Cromartie Law Your Local Rome Attorneys. Serious Personal Injury? We Can Help. Free Consultation.

4 tips for talking to your aging parent about nursing home abuse

On Behalf of | Feb 2, 2019 | Firm News

If you are like many adult children, you probably agonized over talking to your elderly mother or father about moving into a nursing home. That is understandable, as it can be unbelievably heartbreaking to ask a loved one to give up personal freedom. Discussing whether to move into a long-term care facility may not be the toughest talk you ever have to have, though. 

Nursing home abuse is more common than you probably think. In fact, as many as 5 million elderly Americans are the victims of abuse or neglect every single year. As you may imagine, an aging parent may feel shame and helplessness after abuse. Getting your aging mother or father to tell you about abuse or neglect can be challenging. Here are four tips for talking to your aging parent about nursing home abuse:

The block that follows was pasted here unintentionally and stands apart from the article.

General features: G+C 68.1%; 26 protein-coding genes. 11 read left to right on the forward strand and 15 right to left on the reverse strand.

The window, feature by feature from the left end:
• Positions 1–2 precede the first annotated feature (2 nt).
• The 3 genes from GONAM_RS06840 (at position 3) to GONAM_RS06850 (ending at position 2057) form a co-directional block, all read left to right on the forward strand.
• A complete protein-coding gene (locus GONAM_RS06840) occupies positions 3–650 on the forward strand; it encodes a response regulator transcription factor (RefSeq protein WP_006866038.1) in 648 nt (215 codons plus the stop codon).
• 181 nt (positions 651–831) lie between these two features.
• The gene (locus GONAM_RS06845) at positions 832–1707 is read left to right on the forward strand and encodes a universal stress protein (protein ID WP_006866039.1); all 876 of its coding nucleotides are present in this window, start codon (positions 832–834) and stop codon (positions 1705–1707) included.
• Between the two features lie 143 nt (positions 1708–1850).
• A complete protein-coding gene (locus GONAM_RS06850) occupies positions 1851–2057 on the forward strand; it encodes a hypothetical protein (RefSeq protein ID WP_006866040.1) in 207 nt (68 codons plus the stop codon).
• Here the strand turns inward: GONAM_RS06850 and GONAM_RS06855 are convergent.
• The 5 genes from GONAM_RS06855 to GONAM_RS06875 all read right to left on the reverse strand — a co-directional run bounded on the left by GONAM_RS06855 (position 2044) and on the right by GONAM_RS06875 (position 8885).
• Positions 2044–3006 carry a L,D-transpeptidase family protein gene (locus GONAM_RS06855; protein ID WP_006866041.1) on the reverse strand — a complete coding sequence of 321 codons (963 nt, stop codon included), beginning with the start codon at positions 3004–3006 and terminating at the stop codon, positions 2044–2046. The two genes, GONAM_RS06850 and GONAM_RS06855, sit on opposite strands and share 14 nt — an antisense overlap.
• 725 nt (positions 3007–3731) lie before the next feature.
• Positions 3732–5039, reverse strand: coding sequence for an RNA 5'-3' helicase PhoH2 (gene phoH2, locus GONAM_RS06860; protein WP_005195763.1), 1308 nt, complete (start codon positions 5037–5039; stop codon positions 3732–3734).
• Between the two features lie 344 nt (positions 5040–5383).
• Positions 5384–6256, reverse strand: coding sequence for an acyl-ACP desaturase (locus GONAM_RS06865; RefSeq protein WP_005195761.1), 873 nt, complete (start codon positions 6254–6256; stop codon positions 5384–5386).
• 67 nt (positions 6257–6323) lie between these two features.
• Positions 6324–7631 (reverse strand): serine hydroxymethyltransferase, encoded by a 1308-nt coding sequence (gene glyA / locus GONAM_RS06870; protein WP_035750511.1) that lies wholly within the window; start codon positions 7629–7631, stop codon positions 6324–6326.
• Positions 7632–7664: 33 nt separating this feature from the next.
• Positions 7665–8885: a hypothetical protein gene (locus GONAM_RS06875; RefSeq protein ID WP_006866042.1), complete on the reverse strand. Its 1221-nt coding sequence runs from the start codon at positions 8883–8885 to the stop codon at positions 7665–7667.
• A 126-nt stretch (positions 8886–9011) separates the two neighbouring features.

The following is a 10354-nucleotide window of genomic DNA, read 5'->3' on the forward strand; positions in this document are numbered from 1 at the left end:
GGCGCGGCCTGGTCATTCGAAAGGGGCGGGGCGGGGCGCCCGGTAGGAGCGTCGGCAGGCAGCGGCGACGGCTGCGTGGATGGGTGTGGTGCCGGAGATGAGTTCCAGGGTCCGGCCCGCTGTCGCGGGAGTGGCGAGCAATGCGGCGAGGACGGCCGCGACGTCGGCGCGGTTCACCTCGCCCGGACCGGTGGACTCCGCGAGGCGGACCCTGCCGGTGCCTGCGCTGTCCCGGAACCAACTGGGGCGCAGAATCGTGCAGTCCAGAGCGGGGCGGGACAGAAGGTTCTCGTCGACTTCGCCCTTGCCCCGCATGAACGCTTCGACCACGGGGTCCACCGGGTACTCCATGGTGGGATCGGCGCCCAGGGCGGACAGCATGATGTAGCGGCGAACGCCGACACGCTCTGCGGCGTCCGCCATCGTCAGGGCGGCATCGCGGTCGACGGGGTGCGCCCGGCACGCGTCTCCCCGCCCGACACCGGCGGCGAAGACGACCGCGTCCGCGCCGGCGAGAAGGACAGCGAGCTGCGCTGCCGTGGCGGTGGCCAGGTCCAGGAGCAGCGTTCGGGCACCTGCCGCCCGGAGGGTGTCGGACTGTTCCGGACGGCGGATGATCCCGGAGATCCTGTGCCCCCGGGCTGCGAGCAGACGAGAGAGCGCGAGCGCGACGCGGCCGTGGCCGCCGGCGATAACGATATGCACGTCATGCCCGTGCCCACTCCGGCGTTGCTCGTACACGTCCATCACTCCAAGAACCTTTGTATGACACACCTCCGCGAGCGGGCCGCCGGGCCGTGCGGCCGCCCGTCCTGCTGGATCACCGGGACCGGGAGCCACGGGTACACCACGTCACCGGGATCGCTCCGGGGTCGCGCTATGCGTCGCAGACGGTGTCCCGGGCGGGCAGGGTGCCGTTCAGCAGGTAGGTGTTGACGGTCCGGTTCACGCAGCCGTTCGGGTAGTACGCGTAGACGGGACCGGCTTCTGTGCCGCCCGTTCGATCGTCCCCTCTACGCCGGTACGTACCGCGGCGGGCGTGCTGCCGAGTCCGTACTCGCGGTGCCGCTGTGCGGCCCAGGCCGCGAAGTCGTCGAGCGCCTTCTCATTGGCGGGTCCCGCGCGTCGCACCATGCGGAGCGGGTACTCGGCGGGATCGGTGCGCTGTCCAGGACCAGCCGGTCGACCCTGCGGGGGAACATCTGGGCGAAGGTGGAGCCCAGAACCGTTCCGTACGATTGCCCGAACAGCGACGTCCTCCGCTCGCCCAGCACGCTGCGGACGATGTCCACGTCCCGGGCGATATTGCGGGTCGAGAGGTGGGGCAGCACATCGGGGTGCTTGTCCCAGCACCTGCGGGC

1. Stay on her or his level 

If your parents need extensive care, it can be easy to forget they are capable of having tough conversations. When you put your mother or father on a lower intellectual level, you encourage shutting down. 

2. Understand the awkwardness 

Moving into a nursing home is a big deal. Your parent may not have time to cope with the stress of the move before the abuse starts. If you can be both empathetic and understanding, your aging mother or father may be more likely to open up to you. 

3. Table the discussion 

It may take your loved one minutes, hours, days or weeks to completely tell you about abuse or neglect at the nursing home. While you may want to gather information quickly, pushing your mother or father may be a big mistake. Therefore, table the discussion when it becomes unproductive. Remember, you can always visit the issue again later. 

4. Ask caring questions 

Your elderly parent may not realize there is abuse at the nursing home. Instead of directly inquiring about treatment, ask specific questions about care. Further, if you notice a scrape or bruise, casually ask your aging loved one how it happened. With gentle questions, you may obtain more information quickly. 

You want your mother or father to receive the best possible care. While living in a nursing home may be necessary for your elderly parent, you should not have to worry about abuse or neglect. By regularly interacting with your loved one, you increase your chances of advocating effectively for proper care.

How Can We Help?